With Keith Olbermann’s departure, Glenn Beck’s collapsing ratings, and Sarah Palin’s recent missteps, John Avlon says we may be witnessing a national turn away from hard-core partisanship.
Keith Olbermann's abrupt signoff last night just might signify a break in the hyperpartisan media fever that has afflicted America for the past few years.
Watch 7 Memorable Keith Olbermann Moments
Because beneath the rumors of palace intrigue and difficult behavior stands a stark fact: Keith Olbermann's ratings were down over the past 12 months, especially among the coveted, non-shut-in, 25-to-54 demographic. He's not the only one—Glenn Beck's ratings have eroded, along with his advertisers. Sarah Palin's approval ratings have also similarly plummeted during her foray into the murky world where politics meets reality TV.
The American people are smart. They've gotten sick of the predictable hyperpartisan talking points and canned anger. This is Paddy Chayefsky's revenge—Howard Beale's appeal became real over the past years. But we've slowly come to our senses and flipped around the catchphrase, saying "you're mad as hell, and we're not going to take it anymore."
Here's a snapshot side-by-side comparison of their slide: On January 20th of last year, Olbermann reached an estimated 251,000 people aged 25-to-54 at 8 p.m., according to data kept by TVNewser.com. Exactly one year later, this past Thursday, he reached only 198,000—a decline of nearly 20 percent.
Beck's collapse was even steeper over the same period. On January 20th of 2010, he was flying high at a point of maximum influence coincident with Tea Party enthusiasm, reaching 965,000 in the 24-to-55 demographic. On 1/20/11, Beck reached roughly one-third that number at 5 p.m.—only 377,000.
To be sure, even at their reduced rates of viewership, both men were leaders at their respective networks. But the trend lines are clear—both hosts were trending down by double digits in the first four months of last year—and comforting from an independent's perspective.
Sarah Palin's transformation from VP nominee to queen of the conservative populists and increasingly off-key partisan caricature also accelerated over the past year. A new CNN poll found that 56 percent of all Americans view her unfavorably—with that rating rocketing up among women, and independent voters 14 points in the last month alone. It's worth noting by comparison that President Obama saw a 15-point jump in approval among independents during the past month, aided by his bipartisan outreach during the lame-duck session and his speech at the Tucson memorial. In her taped remarks released that same day, Palin made a mistake often replicated by media figures and opinion anchors—drenching a national event with narcissism. And in the New Hampshire GOP straw poll yesterday, Palin got a paltry 7 percent, one fifth of Mitt Romney's total.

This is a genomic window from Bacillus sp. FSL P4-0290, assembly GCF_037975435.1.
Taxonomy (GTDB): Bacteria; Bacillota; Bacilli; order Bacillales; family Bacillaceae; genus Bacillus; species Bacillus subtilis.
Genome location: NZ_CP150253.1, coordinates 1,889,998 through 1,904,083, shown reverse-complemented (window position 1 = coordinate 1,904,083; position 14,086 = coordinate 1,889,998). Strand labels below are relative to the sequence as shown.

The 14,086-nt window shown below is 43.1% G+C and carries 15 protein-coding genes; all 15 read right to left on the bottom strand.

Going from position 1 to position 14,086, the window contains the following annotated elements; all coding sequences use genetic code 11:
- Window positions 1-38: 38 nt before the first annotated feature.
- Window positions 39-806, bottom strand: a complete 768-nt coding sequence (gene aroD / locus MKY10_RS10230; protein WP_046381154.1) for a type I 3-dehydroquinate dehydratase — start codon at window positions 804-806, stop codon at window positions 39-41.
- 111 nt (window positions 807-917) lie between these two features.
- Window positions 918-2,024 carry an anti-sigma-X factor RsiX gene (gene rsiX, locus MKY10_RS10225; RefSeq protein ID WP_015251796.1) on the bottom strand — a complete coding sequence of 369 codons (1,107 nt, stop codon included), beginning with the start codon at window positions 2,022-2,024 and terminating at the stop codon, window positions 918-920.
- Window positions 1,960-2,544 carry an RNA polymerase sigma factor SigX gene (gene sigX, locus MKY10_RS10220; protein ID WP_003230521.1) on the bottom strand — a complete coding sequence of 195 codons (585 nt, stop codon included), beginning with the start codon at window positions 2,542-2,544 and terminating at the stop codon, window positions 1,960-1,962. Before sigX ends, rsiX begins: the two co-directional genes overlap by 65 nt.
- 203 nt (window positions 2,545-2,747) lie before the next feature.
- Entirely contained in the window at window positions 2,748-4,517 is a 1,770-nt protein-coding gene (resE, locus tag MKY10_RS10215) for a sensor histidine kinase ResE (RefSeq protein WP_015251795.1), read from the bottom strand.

Olbermann was the highest profile opinion anchor of the left and he used his pulpit at times in a mirror image of the professional polarizers on the right. When he attacked Democrats, it was for being too centrist, never for being too radical—echoing the RINO-hunting arguments from the right. One of his last attacks was against retiring Senator Joe Lieberman, who received a resounding “good riddance” despite actions such as shepherding the repeal of Don't Ask, Don't Tell through the Senate. Olbermann also often let his moral outrage drag him into immoral invective, the mirror image of Wingnut gutterball politics from the right, as when he called Scott Brown “a racist, homophobic, promoter of violence against women” on air the night before the special election in Massachusetts. He called Michelle Malkin “a mashed up bag of meat with lipstick on it." I had the odd badge of honor of being named one of the “worst persons in the world,” and got a repeat when the postpartisan group No Labels was named one of the worst in the world late last year. These are just blips on his list of pitchfork and torch greatest hits, which he would have gone red in the face condemning if they came from conservative opinion anchors and were directed at the liberal activist class.